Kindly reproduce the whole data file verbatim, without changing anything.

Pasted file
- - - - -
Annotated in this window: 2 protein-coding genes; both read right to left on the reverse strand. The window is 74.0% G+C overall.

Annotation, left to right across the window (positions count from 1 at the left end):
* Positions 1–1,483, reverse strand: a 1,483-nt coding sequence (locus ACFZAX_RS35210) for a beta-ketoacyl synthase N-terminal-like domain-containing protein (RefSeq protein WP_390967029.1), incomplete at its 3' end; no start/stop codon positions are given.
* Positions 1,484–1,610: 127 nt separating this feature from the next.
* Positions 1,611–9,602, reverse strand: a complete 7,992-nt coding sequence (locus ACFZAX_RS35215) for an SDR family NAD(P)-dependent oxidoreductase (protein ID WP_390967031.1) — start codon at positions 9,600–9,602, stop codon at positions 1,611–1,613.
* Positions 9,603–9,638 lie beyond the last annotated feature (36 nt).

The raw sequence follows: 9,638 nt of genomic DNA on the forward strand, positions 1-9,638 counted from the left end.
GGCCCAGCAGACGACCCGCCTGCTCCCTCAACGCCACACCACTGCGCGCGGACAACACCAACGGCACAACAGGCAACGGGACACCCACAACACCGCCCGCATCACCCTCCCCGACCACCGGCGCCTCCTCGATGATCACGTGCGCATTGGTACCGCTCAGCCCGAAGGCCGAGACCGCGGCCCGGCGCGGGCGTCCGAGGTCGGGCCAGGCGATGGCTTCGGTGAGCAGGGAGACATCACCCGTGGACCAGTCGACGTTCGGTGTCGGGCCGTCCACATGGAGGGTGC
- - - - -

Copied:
Annotated in this window: 2 protein-coding genes; both read right to left on the reverse strand. The window is 74.0% G+C overall.

Annotation, left to right across the window (positions count from 1 at the left end):
* Positions 1–1,483, reverse strand: a 1,483-nt coding sequence (locus ACFZAX_RS35210) for a beta-ketoacyl synthase N-terminal-like domain-containing protein (RefSeq protein WP_390967029.1), incomplete at its 3' end; no start/stop codon positions are given.
* Positions 1,484–1,610: 127 nt separating this feature from the next.
* Positions 1,611–9,602, reverse strand: a complete 7,992-nt coding sequence (locus ACFZAX_RS35215) for an SDR family NAD(P)-dependent oxidoreductase (protein ID WP_390967031.1) — start codon at positions 9,600–9,602, stop codon at positions 1,611–1,613.
* Positions 9,603–9,638 lie beyond the last annotated feature (36 nt).

The raw sequence follows: 9,638 nt of genomic DNA on the forward strand, positions 1-9,638 counted from the left end.
GGCCCAGCAGACGACCCGCCTGCTCCCTCAACGCCACACCACTGCGCGCGGACAACACCAACGGCACAACAGGCAACGGGACACCCACAACACCGCCCGCATCACCCTCCCCGACCACCGGCGCCTCCTCGATGATCACGTGCGCATTGGTACCGCTCAGCCCGAAGGCCGAGACCGCGGCCCGGCGCGGGCGTCCGAGGTCGGGCCAGGCGATGGCTTCGGTGAGCAGGGAGACATCACCCGTGGACCAGTCGACGTTCGGTGTCGGGCCGTCCACATGGAGGGTGC